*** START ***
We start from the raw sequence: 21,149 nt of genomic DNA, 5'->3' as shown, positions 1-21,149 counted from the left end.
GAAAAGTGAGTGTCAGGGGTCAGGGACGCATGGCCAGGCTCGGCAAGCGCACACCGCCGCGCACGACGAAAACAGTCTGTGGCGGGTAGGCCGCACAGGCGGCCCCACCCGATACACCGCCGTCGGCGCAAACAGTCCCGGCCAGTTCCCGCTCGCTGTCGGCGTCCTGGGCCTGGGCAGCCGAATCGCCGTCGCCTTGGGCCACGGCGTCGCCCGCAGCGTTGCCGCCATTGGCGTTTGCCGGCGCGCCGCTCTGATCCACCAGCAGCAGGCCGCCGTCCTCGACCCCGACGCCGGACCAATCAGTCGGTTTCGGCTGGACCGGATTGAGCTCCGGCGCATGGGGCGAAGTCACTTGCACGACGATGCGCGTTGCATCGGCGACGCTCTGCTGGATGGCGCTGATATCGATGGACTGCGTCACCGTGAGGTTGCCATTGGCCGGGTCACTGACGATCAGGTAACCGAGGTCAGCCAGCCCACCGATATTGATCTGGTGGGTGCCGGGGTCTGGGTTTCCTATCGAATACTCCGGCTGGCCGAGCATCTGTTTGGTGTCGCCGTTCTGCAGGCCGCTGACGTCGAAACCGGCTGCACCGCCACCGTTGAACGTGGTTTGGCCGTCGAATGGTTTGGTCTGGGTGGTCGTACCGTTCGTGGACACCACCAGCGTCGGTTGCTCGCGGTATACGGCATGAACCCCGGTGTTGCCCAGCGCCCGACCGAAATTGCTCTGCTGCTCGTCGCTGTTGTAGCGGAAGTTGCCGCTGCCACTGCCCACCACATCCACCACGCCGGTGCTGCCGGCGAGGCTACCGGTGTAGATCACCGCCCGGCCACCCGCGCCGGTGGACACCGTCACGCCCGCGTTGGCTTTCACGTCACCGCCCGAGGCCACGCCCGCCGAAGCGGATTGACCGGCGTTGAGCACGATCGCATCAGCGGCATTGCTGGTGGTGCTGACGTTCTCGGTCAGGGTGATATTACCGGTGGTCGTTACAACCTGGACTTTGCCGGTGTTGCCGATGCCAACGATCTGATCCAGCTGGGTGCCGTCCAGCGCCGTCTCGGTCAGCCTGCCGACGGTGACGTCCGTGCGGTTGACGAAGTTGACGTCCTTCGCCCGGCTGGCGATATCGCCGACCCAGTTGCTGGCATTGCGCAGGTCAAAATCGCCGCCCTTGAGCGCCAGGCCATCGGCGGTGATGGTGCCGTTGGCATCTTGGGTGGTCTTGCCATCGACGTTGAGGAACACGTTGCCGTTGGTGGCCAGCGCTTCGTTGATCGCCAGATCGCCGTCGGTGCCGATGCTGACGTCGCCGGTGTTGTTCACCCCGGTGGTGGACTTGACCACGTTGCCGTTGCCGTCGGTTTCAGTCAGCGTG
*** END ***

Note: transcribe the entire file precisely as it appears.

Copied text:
We start from the raw sequence: 21,149 nt of genomic DNA, 5'->3' as shown, positions 1-21,149 counted from the left end.
GAAAAGTGAGTGTCAGGGGTCAGGGACGCATGGCCAGGCTCGGCAAGCGCACACCGCCGCGCACGACGAAAACAGTCTGTGGCGGGTAGGCCGCACAGGCGGCCCCACCCGATACACCGCCGTCGGCGCAAACAGTCCCGGCCAGTTCCCGCTCGCTGTCGGCGTCCTGGGCCTGGGCAGCCGAATCGCCGTCGCCTTGGGCCACGGCGTCGCCCGCAGCGTTGCCGCCATTGGCGTTTGCCGGCGCGCCGCTCTGATCCACCAGCAGCAGGCCGCCGTCCTCGACCCCGACGCCGGACCAATCAGTCGGTTTCGGCTGGACCGGATTGAGCTCCGGCGCATGGGGCGAAGTCACTTGCACGACGATGCGCGTTGCATCGGCGACGCTCTGCTGGATGGCGCTGATATCGATGGACTGCGTCACCGTGAGGTTGCCATTGGCCGGGTCACTGACGATCAGGTAACCGAGGTCAGCCAGCCCACCGATATTGATCTGGTGGGTGCCGGGGTCTGGGTTTCCTATCGAATACTCCGGCTGGCCGAGCATCTGTTTGGTGTCGCCGTTCTGCAGGCCGCTGACGTCGAAACCGGCTGCACCGCCACCGTTGAACGTGGTTTGGCCGTCGAATGGTTTGGTCTGGGTGGTCGTACCGTTCGTGGACACCACCAGCGTCGGTTGCTCGCGGTATACGGCATGAACCCCGGTGTTGCCCAGCGCCCGACCGAAATTGCTCTGCTGCTCGTCGCTGTTGTAGCGGAAGTTGCCGCTGCCACTGCCCACCACATCCACCACGCCGGTGCTGCCGGCGAGGCTACCGGTGTAGATCACCGCCCGGCCACCCGCGCCGGTGGACACCGTCACGCCCGCGTTGGCTTTCACGTCACCGCCCGAGGCCACGCCCGCCGAAGCGGATTGACCGGCGTTGAGCACGATCGCATCAGCGGCATTGCTGGTGGTGCTGACGTTCTCGGTCAGGGTGATATTACCGGTGGTCGTTACAACCTGGACTTTGCCGGTGTTGCCGATGCCAACGATCTGATCCAGCTGGGTGCCGTCCAGCGCCGTCTCGGTCAGCCTGCCGACGGTGACGTCCGTGCGGTTGACGAAGTTGACGTCCTTCGCCCGGCTGGCGATATCGCCGACCCAGTTGCTGGCATTGCGCAGGTCAAAATCGCCGCCCTTGAGCGCCAGGCCATCGGCGGTGATGGTGCCGTTGGCATCTTGGGTGGTCTTGCCATCGACGTTGAGGAACACGTTGCCGTTGGTGGCCAGCGCTTCGTTGATCGCCAGATCGCCGTCGGTGCCGATGCTGACGTCGCCGGTGTTGTTCACCCCGGTGGTGGACTTGACCACGTTGCCGTTGCCGTCGGTTTCAGTCAGCGTG